Hi Jules. So sorry about your diagnosis. Yes it is a scary time when you first get the bad news of cancer. I remember having awful anxiety when first diagnosed with lymphoma. Once treatment started I wasn’t so anxious. Hope you will have peace when your treatment starts. Cancer Council is a great support if you need some one to talk too. Love and prayers to you 💕🙏. Linda G
Really sorry to read about what you are enduring.
What has helped me in my journey is trying to stay in the moment s much as I can. Worrying about what might happen in the future only leads to more anxiety. It is easier to say that to do, I admit, but well worth the effort.
Prayer and meditation are good starting points, but anything that might take your mind off cancer is really helpful. (I found playing chess on computer help me take my mind off cancer, because of the complete concentration that chess demands.
Hope these little tips are of some help. If you would like me to ray for you, please let me know, and I will add you to my prayer lit.
I was in the same boat as you with very little support when I was diagnosed just over 2 and a half years ago. Mine was oral cancer, spread to lymph nodes in neck. I had a friend who was recently diagnosed with terminal primary liver cancer not long before me. My prognosis was not that great either, and my friends attitude helped me a lot coming to terms with it. In spite of his diagnosis, he was basically the same happy go lucky guy, and he lived life to the fullest. Two things he kept stressing to me. 1. You were never going to live forever and you always knew the day would come. He also said, dying of old age is no picnic either, withering away, with more more things in your body failing, its the cancer that everybody who avoids death for long enough suffers. Think about that. 2. Seek out things to occupy yourself regardless of what your limitation or physical condition is. Constantly distract yourself with preferably enjoyable things that make you concentrate on other things apart from your illness.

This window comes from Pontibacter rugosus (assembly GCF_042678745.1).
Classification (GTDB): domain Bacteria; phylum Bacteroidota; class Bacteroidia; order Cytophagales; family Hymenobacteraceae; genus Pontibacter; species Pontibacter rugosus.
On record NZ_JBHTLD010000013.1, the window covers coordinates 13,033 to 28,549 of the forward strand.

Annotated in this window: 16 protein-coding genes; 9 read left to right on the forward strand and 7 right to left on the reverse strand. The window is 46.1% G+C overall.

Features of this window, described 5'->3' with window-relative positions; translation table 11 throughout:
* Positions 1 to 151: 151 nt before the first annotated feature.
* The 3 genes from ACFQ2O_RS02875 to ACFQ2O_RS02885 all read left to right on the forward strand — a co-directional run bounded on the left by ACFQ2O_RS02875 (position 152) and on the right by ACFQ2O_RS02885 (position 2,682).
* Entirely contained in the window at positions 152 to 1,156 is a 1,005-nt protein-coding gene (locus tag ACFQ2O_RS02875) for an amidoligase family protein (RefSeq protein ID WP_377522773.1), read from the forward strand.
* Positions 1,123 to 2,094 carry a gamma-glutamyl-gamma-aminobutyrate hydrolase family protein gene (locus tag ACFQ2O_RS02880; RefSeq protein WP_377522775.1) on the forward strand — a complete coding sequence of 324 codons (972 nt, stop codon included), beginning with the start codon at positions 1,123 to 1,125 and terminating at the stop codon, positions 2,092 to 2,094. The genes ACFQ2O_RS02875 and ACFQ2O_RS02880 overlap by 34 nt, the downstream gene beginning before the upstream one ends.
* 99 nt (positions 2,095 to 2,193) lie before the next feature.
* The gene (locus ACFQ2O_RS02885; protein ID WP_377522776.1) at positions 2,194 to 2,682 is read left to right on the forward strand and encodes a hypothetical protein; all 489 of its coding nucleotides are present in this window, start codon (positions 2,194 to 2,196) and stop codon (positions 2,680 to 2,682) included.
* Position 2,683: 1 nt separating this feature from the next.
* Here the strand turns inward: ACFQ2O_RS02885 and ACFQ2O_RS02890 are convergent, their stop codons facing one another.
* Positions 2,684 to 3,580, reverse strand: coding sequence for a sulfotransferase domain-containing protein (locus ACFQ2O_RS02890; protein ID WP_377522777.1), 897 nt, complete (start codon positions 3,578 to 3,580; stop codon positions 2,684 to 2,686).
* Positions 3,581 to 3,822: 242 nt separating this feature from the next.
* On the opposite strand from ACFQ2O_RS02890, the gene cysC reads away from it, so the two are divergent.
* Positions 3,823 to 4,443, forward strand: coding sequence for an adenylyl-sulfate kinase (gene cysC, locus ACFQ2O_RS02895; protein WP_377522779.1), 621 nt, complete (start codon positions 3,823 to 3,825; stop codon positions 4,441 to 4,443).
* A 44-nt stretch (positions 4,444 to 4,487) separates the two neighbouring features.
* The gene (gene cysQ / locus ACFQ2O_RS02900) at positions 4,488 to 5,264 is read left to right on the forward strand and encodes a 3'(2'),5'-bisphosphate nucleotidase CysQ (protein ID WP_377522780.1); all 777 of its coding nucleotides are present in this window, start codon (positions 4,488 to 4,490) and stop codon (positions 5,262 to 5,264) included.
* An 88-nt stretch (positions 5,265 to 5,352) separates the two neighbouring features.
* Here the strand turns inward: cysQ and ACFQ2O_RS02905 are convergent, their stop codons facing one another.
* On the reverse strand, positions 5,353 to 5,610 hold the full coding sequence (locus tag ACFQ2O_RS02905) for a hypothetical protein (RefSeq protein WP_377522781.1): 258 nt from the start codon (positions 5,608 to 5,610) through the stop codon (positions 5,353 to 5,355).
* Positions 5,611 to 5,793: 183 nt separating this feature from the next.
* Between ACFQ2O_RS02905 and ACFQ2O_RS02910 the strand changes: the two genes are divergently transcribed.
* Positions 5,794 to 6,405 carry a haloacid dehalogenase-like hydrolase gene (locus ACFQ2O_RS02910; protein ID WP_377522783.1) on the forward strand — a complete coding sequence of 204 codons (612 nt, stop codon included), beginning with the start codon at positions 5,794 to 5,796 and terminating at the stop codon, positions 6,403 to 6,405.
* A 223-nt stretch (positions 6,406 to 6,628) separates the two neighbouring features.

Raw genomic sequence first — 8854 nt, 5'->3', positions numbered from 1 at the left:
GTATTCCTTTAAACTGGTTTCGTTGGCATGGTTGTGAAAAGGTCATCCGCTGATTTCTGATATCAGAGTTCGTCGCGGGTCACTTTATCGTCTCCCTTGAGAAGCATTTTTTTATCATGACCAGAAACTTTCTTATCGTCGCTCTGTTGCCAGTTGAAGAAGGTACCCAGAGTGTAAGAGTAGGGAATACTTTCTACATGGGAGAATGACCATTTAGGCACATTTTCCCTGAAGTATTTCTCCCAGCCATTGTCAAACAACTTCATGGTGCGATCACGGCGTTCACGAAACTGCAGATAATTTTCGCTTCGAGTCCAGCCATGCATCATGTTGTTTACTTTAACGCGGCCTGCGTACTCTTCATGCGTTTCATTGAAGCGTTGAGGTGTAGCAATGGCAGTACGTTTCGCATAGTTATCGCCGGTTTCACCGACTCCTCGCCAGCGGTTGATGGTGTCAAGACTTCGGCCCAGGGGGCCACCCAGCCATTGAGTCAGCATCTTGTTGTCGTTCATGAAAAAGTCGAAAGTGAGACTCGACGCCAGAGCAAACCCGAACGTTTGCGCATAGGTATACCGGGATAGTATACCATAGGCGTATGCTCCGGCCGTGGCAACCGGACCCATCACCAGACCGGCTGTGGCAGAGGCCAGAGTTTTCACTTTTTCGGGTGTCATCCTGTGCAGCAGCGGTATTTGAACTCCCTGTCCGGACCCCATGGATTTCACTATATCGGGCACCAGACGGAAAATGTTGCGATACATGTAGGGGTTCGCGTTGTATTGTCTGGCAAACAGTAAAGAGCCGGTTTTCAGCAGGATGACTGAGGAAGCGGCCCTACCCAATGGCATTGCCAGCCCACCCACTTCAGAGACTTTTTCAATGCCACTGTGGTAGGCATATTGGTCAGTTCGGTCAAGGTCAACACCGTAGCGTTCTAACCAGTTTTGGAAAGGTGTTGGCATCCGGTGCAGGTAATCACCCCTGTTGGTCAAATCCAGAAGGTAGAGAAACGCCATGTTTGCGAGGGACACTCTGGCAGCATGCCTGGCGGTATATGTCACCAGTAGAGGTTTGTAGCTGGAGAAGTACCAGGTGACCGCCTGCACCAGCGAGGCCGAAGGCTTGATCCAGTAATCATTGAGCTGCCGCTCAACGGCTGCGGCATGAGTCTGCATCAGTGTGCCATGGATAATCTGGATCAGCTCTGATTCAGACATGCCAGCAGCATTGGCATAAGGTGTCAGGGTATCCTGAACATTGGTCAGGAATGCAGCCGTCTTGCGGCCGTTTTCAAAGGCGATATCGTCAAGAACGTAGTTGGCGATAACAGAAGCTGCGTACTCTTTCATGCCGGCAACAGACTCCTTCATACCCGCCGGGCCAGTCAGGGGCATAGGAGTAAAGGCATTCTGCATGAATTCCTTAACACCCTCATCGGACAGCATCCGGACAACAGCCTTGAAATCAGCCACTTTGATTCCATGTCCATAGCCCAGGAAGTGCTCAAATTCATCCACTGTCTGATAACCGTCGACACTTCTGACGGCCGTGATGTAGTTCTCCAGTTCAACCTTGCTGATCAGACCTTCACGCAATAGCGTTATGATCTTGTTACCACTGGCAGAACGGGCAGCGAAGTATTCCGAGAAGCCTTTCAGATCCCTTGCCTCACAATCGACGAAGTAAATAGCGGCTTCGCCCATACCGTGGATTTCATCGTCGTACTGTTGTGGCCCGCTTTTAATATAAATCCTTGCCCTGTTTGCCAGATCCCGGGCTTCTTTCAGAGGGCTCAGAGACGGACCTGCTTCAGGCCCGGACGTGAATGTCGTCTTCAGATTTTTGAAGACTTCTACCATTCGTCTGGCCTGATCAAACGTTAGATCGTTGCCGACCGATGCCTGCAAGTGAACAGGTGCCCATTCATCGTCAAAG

I used to play video games that had problems to solve that required strategy and planning, and forced me to focus. The other thing I done when my mind was bothered, was get on my motorbike and ride. Riding forces me to concentrate on the road, the surroundings. It's not like driving a car where you can just daydream as you coast along. When I'm on my bike, my head is like on a swivel, and I view every car and truck on the road as if it was a lion, and I'm a dear.
In all likelyhood, you will be fine Jules. Stage 1 is the early stage of the cancer. The hysterectomy will probably remove it totally, and maybe they will do a course of chemo to clean up any stray cells that may have migrated to other locations if they think that is warranted. Still a tough road to go down, with surgery and maybe chemo, but it ends. It's a big shit sandwich that you have to eat, but after that, it's over, and you get back to normal. Focus on the after part. What your going to do when your all well again. One thing about having cancer is that it's a massive wake up call, and complete realization that life is temporary. That can have a positive effect on what you do with the rest of it.
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